EDITOR’S NOTE: This piece is reprinted with permission from Acculturated.
John McEnroe is back in the limelight and getting just as much hate as he did back in his “You cannot be serious!” days in the 1970s and 1980s. He recently earned the ire of Serena Williams and her fans after saying she couldn’t make it on the men’s tour. I’ve already written a bit on the subject, and McEnroe only reiterated what tennis fans already know: There’s a serious skill difference between the men’s tour and the women’s tour. This shouldn’t be a divisive statement, but all of a sudden, it’s been turned into a redux of the Battle of the Sexes. Williams has painted herself as a victim, a strong woman unfairly criticized by a sexist relic of tennis, the Billie Jean King to McEnroe’s Bobby Riggs. The issue with that is . . . well, McEnroe’s done nothing but praise her. He may have been a class-A jerk during his years on the tennis circuit, but time and age have mellowed him. Here’s the controversial exchange from his recent interview with NPR:
Garcia-Navarro: We’re talking about male players but there is, of course, wonderful female players. Let’s talk about Serena Williams. You say she is the best female player in the world in the book.
McEnroe: Best female player ever — no question.
Garcia-Navarro: Some wouldn’t qualify it, some would say she’s the best player in the world. Why qualify it?
McEnroe: Oh! Uh, she’s not, you mean, the best player in the world, period?
Garcia-Navarro: Yeah, the best tennis player in the world. You know, why say female player?
McEnroe: Well because if she was in, if she played the men’s circuit she’d be like 700 in the world.
Garcia-Navarro: You think so?
McEnroe: Yeah. That doesn’t mean I don’t think Serena is an incredible player. I do, but the reality of what would happen would be I think something that perhaps it’d be a little higher, perhaps it’d be a little lower. And on a given day, Serena could beat some players. I believe because she’s so incredibly strong mentally that she could overcome some situations where players would choke ’cause she’s been in it so many times, so many situations at Wimbledon, the U.S. Open, etc. But if she had to just play the circuit — the men’s circuit — that would be an entirely different story.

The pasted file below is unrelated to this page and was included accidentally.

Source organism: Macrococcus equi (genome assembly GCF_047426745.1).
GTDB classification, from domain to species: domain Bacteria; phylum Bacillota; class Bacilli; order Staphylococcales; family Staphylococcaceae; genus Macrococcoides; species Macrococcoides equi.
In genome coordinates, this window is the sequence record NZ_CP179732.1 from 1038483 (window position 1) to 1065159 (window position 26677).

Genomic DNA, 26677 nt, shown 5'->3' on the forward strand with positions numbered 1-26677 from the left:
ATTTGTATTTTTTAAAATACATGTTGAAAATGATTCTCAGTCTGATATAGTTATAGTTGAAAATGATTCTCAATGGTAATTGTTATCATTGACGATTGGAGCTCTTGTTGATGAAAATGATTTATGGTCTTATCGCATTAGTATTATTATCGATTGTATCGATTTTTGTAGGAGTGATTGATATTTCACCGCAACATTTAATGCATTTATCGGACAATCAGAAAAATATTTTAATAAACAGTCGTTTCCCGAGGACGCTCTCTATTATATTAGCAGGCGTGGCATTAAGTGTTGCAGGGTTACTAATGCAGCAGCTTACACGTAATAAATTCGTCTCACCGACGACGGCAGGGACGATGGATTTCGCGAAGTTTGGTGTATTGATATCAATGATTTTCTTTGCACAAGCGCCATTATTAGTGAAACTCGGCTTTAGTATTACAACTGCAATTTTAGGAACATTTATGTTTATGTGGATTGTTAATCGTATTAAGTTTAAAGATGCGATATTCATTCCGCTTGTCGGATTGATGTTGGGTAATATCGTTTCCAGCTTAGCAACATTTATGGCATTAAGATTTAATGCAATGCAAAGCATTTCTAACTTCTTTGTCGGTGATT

McEnroe didn’t downplay Williams’s success or suggest she wasn’t the most accomplished tennis player of all time. He said she wasn’t the best player in the world, meaning that there are people in the world who can beat her. McEnroe’s true sin wasn’t that he was rude or disrespectful to Williams, but that he draws a distinction between the sexes. He recognized the inherent biological differences separating males and females, differences that make men better in most athletic endeavors. Such a statement shouldn’t be provocative; it is just basic science that, on average, men are bigger and stronger than women.
Even though what McEnroe said is seemingly innocuous (and true), it challenges the entire worldview of many on the Left. To say there are differences between the sexes is to say that gender isn’t fluid, which, taken to its logical conclusion, might suggest that biology prevents a woman from ever fully becoming a man or vice versa. This is a direct challenge to the ideology promoted both by feminists and the LGBTQ community, because it suggests that “equality” (defined by activists as perfect proportionality between men and women in all things) cannot be achieved.
— Alec Dent is a student at the University of North Carolina–Chapel Hill. He is the CEO of Carolina Liberty Foundation and the editor in chief of the Carolina Review. He is a regular contributor to Acculturated.